Motorcycles are an extremely popular mode of transportation. There are 822,844 registered motorcycles in the United States. Nevertheless, motorcyclists endure discrimination based on the stereotype that they're all reckless outlaws.
In Indiana, there are a number of motorcycle advocacy organizations, including Ride Safe Indiana (RSI) and Indiana Bikers Against Child Abuse (IBACA), but motorcyclists still face an uphill battle when filing an insurance claim or personal injury lawsuit.
Let's take a look at what you need to know to ensure that you're treated fairly following after a motorcycle accident in the Hoosier State.
Just like other motor vehicle drivers, motorcyclists have to follow the rules of the road. Additionally, there are some motorcycle-specific laws in Indiana that you should know about:
A violation of any of these laws is a Class C infraction, which results in a fine up to $500 and possible license suspension up to 1 year.
To operate a motorcycle in Indiana, you have to hold a valid Indiana driver's license with a motorcycle endorsement. To add a motorcycle endorsement to your Indiana driver's license you have 2 options:
Once you have an endorsement, you'll need to purchase the following minimum liability insurance before you can hit the open road:
This is typically referred to as “25/50/25 coverage,” and it refers to the minimum amount of coverage you need to operate a motorcycle in Indiana. You can always purchase additional insurance.
If you're caught driving without the minimum motorcycle insurance, you'll have to pay a fee and your license could be suspended for up to 1 year. What's more, you'll be personally liable for any damages that you cause.
According to the Indiana University Public Policy Institute, there were 2,871 motorcycle accidents in 2018.
|Indiana motorcycle crashes (2014-2018)|
|Year||Fatal injury||Non-fatal Injury||Non-injury||Total|
So who's liable when a motorcycle crashes?
All motorcyclists and motor vehicle drivers have a duty to exercise reasonable care to avoid harming others on the road. If a motorcyclist or motor vehicle driver breaches this duty and an accident results, the at-fault party can be held liable.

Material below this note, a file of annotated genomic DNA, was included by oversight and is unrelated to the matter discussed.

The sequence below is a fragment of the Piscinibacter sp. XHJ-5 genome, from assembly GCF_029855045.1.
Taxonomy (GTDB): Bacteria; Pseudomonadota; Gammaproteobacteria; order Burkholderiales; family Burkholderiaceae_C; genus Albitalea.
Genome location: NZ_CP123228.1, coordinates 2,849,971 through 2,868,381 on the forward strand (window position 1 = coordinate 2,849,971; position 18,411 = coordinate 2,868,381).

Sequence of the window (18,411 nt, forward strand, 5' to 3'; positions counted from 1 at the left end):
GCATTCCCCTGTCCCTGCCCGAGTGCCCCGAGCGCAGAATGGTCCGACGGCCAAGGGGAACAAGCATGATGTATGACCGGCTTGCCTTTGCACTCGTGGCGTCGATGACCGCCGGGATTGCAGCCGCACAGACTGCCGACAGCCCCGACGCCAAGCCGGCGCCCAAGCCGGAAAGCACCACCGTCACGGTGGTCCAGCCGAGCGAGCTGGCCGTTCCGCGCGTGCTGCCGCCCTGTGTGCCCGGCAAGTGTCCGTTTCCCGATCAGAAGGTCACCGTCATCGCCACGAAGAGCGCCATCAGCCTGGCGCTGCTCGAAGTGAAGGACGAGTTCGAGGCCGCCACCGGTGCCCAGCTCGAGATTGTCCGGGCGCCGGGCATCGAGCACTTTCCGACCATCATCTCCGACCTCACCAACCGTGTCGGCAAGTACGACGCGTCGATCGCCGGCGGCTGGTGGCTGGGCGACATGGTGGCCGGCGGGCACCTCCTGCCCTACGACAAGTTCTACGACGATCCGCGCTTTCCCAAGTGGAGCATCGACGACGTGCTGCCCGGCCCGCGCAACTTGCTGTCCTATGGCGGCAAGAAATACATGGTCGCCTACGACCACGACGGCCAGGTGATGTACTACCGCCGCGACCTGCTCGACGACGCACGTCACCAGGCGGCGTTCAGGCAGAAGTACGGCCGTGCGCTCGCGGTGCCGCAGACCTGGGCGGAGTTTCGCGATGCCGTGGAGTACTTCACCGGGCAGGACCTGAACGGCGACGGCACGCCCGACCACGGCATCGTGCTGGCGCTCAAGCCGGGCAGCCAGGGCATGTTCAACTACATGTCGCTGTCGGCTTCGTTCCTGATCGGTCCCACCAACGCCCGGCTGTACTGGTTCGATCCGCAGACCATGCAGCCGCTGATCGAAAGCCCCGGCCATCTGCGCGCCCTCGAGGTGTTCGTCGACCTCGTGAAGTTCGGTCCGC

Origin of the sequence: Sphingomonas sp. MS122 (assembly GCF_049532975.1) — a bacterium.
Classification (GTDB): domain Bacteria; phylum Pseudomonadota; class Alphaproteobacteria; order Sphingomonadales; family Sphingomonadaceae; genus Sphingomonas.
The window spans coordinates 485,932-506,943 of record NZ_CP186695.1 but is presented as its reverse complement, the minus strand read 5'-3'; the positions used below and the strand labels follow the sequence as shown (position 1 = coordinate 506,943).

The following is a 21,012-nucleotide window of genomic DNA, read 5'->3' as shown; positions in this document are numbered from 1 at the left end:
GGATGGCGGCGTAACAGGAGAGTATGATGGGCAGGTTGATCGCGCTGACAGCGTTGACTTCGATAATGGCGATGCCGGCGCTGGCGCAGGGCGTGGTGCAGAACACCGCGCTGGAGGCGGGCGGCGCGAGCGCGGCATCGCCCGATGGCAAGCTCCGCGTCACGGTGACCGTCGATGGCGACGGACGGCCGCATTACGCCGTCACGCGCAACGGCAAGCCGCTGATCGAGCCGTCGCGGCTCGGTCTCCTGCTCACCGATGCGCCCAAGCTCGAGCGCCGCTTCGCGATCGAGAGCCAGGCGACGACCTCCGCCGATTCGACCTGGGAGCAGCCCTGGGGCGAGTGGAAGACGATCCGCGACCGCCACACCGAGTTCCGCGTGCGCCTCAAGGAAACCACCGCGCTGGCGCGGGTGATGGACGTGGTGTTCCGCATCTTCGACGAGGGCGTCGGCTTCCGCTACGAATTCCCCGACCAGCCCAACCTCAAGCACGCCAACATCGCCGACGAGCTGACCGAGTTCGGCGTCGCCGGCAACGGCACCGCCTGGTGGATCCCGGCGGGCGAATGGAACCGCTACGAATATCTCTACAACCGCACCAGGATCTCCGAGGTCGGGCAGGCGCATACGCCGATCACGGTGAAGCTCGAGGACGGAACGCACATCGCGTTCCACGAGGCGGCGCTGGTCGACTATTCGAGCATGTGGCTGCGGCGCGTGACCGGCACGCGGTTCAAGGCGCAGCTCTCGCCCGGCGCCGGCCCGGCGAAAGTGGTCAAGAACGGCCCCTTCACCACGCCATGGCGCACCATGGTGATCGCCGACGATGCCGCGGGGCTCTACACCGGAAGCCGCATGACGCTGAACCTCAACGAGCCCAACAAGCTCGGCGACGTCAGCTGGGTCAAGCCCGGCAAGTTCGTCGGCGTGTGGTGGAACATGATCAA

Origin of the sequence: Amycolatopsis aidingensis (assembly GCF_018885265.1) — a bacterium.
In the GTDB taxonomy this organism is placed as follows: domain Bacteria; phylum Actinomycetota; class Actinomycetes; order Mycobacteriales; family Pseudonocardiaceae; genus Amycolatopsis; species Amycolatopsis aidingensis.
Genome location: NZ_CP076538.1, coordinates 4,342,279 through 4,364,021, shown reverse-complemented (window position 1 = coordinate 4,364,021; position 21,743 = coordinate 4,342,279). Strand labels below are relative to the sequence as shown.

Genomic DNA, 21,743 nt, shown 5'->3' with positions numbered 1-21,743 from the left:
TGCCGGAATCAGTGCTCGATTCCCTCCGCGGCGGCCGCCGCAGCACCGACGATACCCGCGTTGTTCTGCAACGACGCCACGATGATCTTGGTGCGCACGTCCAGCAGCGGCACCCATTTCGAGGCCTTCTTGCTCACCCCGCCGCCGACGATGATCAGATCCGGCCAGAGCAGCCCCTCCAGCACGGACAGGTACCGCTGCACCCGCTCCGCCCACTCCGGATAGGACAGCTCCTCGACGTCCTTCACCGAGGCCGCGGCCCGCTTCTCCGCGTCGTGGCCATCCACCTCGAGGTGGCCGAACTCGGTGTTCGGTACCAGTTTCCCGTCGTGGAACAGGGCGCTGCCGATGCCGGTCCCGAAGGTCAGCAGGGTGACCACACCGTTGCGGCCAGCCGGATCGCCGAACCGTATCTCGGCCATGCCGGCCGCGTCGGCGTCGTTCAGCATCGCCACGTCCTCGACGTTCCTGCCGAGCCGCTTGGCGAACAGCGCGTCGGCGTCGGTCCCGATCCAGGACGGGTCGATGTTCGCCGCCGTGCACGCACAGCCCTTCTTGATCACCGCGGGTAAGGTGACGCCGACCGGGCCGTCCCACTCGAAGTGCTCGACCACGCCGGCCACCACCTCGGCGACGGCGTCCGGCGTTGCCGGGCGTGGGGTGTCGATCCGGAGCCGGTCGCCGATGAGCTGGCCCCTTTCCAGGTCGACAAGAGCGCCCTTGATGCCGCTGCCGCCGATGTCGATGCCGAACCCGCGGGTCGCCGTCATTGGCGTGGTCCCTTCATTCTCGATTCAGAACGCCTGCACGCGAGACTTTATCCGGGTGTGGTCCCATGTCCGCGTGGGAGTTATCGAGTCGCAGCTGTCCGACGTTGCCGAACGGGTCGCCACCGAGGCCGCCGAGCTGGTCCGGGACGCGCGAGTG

The legal theory used to hold the at-fault party liable is negligence and it requires the plaintiff to establish 3 elements:
Though motorcycle accidents are usually caused by a motorcyclist or a motor vehicle driver, that's not always the case. There are a couple of other parties who may be liable for your accident:
Sometimes the plaintiff is partially responsible for the accident. In these cases, the plaintiff's damages are reduced by their percentage of fault. Moreover, if the plaintiff is more than 50% at fault for the accident, the plaintiff is barred from recovering any damages. This is known as a modified comparative fault statute.
Compensatory damages represent the money awarded to a plaintiff in a personal injury lawsuit. In Indiana, there are 2 types of compensatory damages that an injured plaintiff can receive:
We've covered a lot already in this article, but here are a few more commonly asked questions we want to address:
New Indiana residents who hold a valid motorcycle endorsement from another state can simply transfer their endorsement to their Indiana driver's license after passing a motorcycle knowledge exam.
If you're under the age of 18 in Indiana, you're required to wear a helmet. Nevertheless, every motorcyclist should wear a helmet. Statistics show that 1 out of 5 motorcycle crashes result in head injuries, and helmets reduce the risk of a head injury by 69% and reduce the risk of death by 42%.
When purchasing a motorcycle helmet, be sure it:
Believe it or not, most accidents are avoidable. To reduce your chances of crashing:
Statistics show that motorcycle collisions occur predominantly during clear weather conditions, and on straight and level roads. The belief is that motorcyclists are less alert (and more likely to drive fast) when the conditions are good. The probability of a fatal motorcycle collision is greatest on U.S. routes (as opposed to state roads and country roads), intersections, and curves.
Just like other motor vehicle drivers, a motorcyclist is guilty of driving under the influence if their BAC is .08 or more. Statistics show that motorcyclists are more likely to be impaired by alcohol than other motor vehicle drivers when involved in an accident. In 2018, 60% of motorcycle operators in single-vehicle collisions and 34% in multi-vehicle crashes had a BAC of .08 or more.
If you're involved in a motorcycle accident caused by another driver, the driver's insurance company (or perhaps their lawyer) might make a quick settlement offer. You should be wary of accepting an initial settlement offer. In accepting an offer, you're giving up your right to bring a future claim or lawsuit if you later discover that your injuries are worse than you thought. Before accepting an offer, it's a good idea to talk to an attorney.
The general rule of thumb is that if you suffer physical injuries (rather than just property damage) in a crash, you should at least schedule an initial consultation with an attorney. Remember, initial consultations are generally free and can be used to determine whether you may need an attorney.
A personal injury lawyer helps individuals who have sustained injuries in accidents to recover financial compensation. These funds are often needed to pay for medical treatment, make up for lost wages and provide compensation for injuries suffered. Sometimes a case that seems simple at first may become more complicated. In these cases, consider hiring an experienced personal injury lawyer. Read more